This is an elegant solution that can apply to an array of different projects. Once something becomes commoditized it can drop below the price point at which it makes sense to reproduce the functionality yourself. All wireless projects need power, and with cell phone chargers becoming cheap and easy to find it makes sense to just plug one into the project’s USB slot and call it a day. Not only is it cheaper and easier, but it’s modular because you can still use it for its original purpose.

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The Fixer’s Manifesto v1.0- From The Inventors Of Sugru

If you like the Fixer’s Manifesto then you can also look at pictures of people holding it here, if that’s your thing. If you want to fork/hack/improve it you can do that on the github page. If all of that is just to “free as in beer” for you then you can also buy a print from Sugru (it comes with a pink pen for making edits…yeah).

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Vote For An Open Source Ecology Documentary In The Focus Forward Competition

Vimeo is being stupid and I can’t figure out how to embed the video.

Anywho, Open Source Ecology (OSE) is an awesome project that is trying to create an open source version of the infrastructure that the modern world depends on. Basically, all the machines you’d need to turn dirt into iPhones.

This is a documentary about their work that has been doing well in the Focus Forward filmmaker competition. Go watch it and add your vote!

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Blender’s Open Movie Project – Tears Of Steel

This isn’t exactly open source hardware. But Blender is open source…and robots are hardware…and it’s Saturday.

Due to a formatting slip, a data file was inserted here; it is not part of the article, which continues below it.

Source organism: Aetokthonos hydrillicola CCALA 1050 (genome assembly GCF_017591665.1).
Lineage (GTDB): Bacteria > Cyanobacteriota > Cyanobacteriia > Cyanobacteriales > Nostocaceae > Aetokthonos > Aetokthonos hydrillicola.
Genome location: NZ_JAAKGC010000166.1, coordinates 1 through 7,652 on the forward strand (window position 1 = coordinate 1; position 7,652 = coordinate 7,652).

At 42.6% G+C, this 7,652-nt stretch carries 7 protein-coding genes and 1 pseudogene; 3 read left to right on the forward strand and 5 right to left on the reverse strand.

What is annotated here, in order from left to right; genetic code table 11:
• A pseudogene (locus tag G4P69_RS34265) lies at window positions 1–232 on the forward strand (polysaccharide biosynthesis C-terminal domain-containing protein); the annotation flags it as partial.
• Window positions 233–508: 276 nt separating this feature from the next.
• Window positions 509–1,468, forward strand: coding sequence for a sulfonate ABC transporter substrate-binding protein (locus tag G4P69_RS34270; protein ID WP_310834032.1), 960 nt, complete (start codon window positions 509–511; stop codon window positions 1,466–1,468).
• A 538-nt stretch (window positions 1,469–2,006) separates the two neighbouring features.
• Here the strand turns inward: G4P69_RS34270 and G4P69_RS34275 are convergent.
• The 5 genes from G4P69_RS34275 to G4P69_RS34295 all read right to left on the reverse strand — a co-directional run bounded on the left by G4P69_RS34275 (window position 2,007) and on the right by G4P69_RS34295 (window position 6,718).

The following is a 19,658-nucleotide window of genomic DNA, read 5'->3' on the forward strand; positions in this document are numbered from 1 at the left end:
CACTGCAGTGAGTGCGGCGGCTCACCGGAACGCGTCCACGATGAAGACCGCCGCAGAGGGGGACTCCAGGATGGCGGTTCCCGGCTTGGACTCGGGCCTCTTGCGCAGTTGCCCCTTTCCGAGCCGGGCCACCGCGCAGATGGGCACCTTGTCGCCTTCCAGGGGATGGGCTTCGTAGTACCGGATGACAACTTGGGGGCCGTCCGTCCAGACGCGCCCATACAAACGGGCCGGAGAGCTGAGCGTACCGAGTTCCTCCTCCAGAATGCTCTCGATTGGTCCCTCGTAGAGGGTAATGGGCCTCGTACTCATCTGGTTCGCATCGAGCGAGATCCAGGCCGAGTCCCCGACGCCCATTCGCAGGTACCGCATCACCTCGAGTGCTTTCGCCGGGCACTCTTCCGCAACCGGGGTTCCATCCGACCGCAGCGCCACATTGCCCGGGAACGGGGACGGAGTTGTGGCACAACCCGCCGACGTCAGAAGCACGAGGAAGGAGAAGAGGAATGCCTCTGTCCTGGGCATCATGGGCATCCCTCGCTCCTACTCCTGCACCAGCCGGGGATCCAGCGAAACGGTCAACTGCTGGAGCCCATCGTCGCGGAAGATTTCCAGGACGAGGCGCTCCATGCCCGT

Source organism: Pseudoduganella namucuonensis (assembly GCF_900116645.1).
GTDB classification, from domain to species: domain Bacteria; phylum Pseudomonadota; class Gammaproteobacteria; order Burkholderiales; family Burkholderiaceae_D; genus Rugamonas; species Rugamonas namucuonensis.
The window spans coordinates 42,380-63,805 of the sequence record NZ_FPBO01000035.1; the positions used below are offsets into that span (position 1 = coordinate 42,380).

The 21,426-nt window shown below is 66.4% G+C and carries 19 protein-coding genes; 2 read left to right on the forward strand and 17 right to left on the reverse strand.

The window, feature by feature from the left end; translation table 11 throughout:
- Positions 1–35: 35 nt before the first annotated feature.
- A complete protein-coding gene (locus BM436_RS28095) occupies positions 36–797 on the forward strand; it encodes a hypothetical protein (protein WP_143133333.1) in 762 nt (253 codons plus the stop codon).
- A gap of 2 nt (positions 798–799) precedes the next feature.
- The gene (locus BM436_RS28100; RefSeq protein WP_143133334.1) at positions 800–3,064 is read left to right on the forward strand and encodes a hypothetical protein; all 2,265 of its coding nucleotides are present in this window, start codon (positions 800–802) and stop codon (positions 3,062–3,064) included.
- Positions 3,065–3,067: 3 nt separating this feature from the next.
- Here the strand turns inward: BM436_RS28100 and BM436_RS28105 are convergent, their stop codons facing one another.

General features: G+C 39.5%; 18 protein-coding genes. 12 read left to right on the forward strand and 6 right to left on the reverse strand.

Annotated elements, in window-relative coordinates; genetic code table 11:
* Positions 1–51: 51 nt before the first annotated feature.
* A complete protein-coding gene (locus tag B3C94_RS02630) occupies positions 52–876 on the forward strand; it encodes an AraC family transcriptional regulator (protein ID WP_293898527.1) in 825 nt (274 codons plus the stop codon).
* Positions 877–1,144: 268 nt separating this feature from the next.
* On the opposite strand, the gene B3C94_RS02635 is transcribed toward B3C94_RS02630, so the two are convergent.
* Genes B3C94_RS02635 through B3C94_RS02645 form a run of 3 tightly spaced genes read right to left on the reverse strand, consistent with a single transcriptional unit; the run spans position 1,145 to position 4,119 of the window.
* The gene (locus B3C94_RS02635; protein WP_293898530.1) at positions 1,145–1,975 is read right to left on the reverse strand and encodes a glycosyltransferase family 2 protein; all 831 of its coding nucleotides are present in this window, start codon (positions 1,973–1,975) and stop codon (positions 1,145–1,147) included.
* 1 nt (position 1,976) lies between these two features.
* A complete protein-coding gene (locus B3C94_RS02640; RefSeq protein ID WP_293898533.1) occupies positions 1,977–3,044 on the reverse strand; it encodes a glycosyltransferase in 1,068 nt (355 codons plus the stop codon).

This is the fourth from the Blender Foundation. The movies are intended to push Blender’s open technology forwards.

For the entire creation pipeline in the studio, we will only use free/open source software. For 3D graphics, compositing and video editing we’ll obviously use Blender. The new ‘Cycles’ render engine will be used, which includes open source projects like OpenShading, OpenColor and OpenImage. For camera and motion tracking Blender uses Libmv. For imaging and drawing we expect to use GIMP, MyPaint, Krita and Inkscape a lot. Render output and footage will be using the OpenEXR format. Scripting will be done in Python. Studio database storage will most likely be in SVN. The workstations in the studio will be equipped with 64 bits Ubuntu Linux. We have our own render farm this time, running on Debian and Ubuntu.

Since we’ll work with external providers for music, sfx and mix, we can only recommend them to include free software in their pipeline, but won’t put stringent demands here.
Obviously we’re very interested to be in contact with free/open source projects of any kind, to check on what we can do together.
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A Guide For Defeating Procrastination by Alex Vermeer

Open source revolves around The Project.